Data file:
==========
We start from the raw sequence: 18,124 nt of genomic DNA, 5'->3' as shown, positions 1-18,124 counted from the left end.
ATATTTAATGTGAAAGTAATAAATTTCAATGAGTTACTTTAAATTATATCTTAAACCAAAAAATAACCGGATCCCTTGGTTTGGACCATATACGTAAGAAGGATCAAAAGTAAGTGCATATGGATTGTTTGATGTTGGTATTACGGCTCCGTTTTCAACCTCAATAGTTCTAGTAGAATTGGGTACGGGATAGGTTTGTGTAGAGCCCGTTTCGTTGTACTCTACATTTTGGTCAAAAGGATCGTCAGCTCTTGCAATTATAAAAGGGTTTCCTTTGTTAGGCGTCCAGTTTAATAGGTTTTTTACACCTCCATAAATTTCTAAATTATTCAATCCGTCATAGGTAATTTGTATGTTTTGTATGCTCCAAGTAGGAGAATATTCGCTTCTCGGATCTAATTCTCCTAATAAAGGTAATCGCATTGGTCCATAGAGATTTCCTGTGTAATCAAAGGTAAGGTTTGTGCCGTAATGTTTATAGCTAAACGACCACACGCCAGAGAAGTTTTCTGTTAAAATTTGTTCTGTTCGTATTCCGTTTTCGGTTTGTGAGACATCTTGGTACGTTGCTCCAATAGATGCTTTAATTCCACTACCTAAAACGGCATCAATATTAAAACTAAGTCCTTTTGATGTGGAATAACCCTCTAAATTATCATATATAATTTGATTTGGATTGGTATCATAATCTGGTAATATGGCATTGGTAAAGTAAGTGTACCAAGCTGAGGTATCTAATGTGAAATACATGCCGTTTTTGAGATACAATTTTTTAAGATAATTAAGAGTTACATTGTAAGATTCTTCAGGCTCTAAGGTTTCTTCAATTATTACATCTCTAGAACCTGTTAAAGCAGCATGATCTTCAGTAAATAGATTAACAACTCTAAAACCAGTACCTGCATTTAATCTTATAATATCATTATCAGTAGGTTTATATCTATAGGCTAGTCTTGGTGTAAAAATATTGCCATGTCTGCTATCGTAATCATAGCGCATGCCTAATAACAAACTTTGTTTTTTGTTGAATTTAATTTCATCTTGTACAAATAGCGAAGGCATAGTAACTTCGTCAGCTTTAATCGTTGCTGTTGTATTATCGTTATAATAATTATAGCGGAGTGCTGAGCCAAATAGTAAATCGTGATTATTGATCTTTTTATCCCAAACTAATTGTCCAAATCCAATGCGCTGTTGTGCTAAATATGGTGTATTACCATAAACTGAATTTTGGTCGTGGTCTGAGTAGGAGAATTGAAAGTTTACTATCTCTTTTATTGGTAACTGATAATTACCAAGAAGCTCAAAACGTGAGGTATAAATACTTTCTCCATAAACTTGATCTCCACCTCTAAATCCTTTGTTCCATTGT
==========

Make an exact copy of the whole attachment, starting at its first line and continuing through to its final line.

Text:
We start from the raw sequence: 18,124 nt of genomic DNA, 5'->3' as shown, positions 1-18,124 counted from the left end.
ATATTTAATGTGAAAGTAATAAATTTCAATGAGTTACTTTAAATTATATCTTAAACCAAAAAATAACCGGATCCCTTGGTTTGGACCATATACGTAAGAAGGATCAAAAGTAAGTGCATATGGATTGTTTGATGTTGGTATTACGGCTCCGTTTTCAACCTCAATAGTTCTAGTAGAATTGGGTACGGGATAGGTTTGTGTAGAGCCCGTTTCGTTGTACTCTACATTTTGGTCAAAAGGATCGTCAGCTCTTGCAATTATAAAAGGGTTTCCTTTGTTAGGCGTCCAGTTTAATAGGTTTTTTACACCTCCATAAATTTCTAAATTATTCAATCCGTCATAGGTAATTTGTATGTTTTGTATGCTCCAAGTAGGAGAATATTCGCTTCTCGGATCTAATTCTCCTAATAAAGGTAATCGCATTGGTCCATAGAGATTTCCTGTGTAATCAAAGGTAAGGTTTGTGCCGTAATGTTTATAGCTAAACGACCACACGCCAGAGAAGTTTTCTGTTAAAATTTGTTCTGTTCGTATTCCGTTTTCGGTTTGTGAGACATCTTGGTACGTTGCTCCAATAGATGCTTTAATTCCACTACCTAAAACGGCATCAATATTAAAACTAAGTCCTTTTGATGTGGAATAACCCTCTAAATTATCATATATAATTTGATTTGGATTGGTATCATAATCTGGTAATATGGCATTGGTAAAGTAAGTGTACCAAGCTGAGGTATCTAATGTGAAATACATGCCGTTTTTGAGATACAATTTTTTAAGATAATTAAGAGTTACATTGTAAGATTCTTCAGGCTCTAAGGTTTCTTCAATTATTACATCTCTAGAACCTGTTAAAGCAGCATGATCTTCAGTAAATAGATTAACAACTCTAAAACCAGTACCTGCATTTAATCTTATAATATCATTATCAGTAGGTTTATATCTATAGGCTAGTCTTGGTGTAAAAATATTGCCATGTCTGCTATCGTAATCATAGCGCATGCCTAATAACAAACTTTGTTTTTTGTTGAATTTAATTTCATCTTGTACAAATAGCGAAGGCATAGTAACTTCGTCAGCTTTAATCGTTGCTGTTGTATTATCGTTATAATAATTATAGCGGAGTGCTGAGCCAAATAGTAAATCGTGATTATTGATCTTTTTATCCCAAACTAATTGTCCAAATCCAATGCGCTGTTGTGCTAAATATGGTGTATTACCATAAACTGAATTTTGGTCGTGGTCTGAGTAGGAGAATTGAAAGTTTACTATCTCTTTTATTGGTAACTGATAATTACCAAGAAGCTCAAAACGTGAGGTATAAATACTTTCTCCATAAACTTGATCTCCACCTCTAAATCCTTTGTTCCATTGT